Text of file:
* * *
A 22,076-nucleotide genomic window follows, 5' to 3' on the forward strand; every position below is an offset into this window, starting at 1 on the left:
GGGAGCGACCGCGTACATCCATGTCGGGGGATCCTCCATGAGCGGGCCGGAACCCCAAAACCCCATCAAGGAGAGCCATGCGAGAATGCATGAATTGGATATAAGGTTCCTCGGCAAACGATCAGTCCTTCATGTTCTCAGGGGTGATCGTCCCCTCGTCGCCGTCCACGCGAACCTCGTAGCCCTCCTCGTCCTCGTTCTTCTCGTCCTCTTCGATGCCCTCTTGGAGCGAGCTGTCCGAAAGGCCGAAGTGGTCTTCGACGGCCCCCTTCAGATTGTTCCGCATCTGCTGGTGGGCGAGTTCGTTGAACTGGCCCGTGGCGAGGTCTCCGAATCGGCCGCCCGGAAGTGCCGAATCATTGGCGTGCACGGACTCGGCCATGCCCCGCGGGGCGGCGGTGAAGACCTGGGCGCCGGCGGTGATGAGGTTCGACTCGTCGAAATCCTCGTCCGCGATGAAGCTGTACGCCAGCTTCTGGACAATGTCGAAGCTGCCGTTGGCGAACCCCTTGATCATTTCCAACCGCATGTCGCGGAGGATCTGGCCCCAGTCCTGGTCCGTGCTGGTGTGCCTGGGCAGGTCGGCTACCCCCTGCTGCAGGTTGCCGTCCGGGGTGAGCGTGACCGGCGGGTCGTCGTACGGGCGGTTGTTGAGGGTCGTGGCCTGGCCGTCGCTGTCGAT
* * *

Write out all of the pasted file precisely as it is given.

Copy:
A 22,076-nucleotide genomic window follows, 5' to 3' on the forward strand; every position below is an offset into this window, starting at 1 on the left:
GGGAGCGACCGCGTACATCCATGTCGGGGGATCCTCCATGAGCGGGCCGGAACCCCAAAACCCCATCAAGGAGAGCCATGCGAGAATGCATGAATTGGATATAAGGTTCCTCGGCAAACGATCAGTCCTTCATGTTCTCAGGGGTGATCGTCCCCTCGTCGCCGTCCACGCGAACCTCGTAGCCCTCCTCGTCCTCGTTCTTCTCGTCCTCTTCGATGCCCTCTTGGAGCGAGCTGTCCGAAAGGCCGAAGTGGTCTTCGACGGCCCCCTTCAGATTGTTCCGCATCTGCTGGTGGGCGAGTTCGTTGAACTGGCCCGTGGCGAGGTCTCCGAATCGGCCGCCCGGAAGTGCCGAATCATTGGCGTGCACGGACTCGGCCATGCCCCGCGGGGCGGCGGTGAAGACCTGGGCGCCGGCGGTGATGAGGTTCGACTCGTCGAAATCCTCGTCCGCGATGAAGCTGTACGCCAGCTTCTGGACAATGTCGAAGCTGCCGTTGGCGAACCCCTTGATCATTTCCAACCGCATGTCGCGGAGGATCTGGCCCCAGTCCTGGTCCGTGCTGGTGTGCCTGGGCAGGTCGGCTACCCCCTGCTGCAGGTTGCCGTCCGGGGTGAGCGTGACCGGCGGGTCGTCGTACGGGCGGTTGTTGAGGGTCGTGGCCTGGCCGTCGCTGTCGAT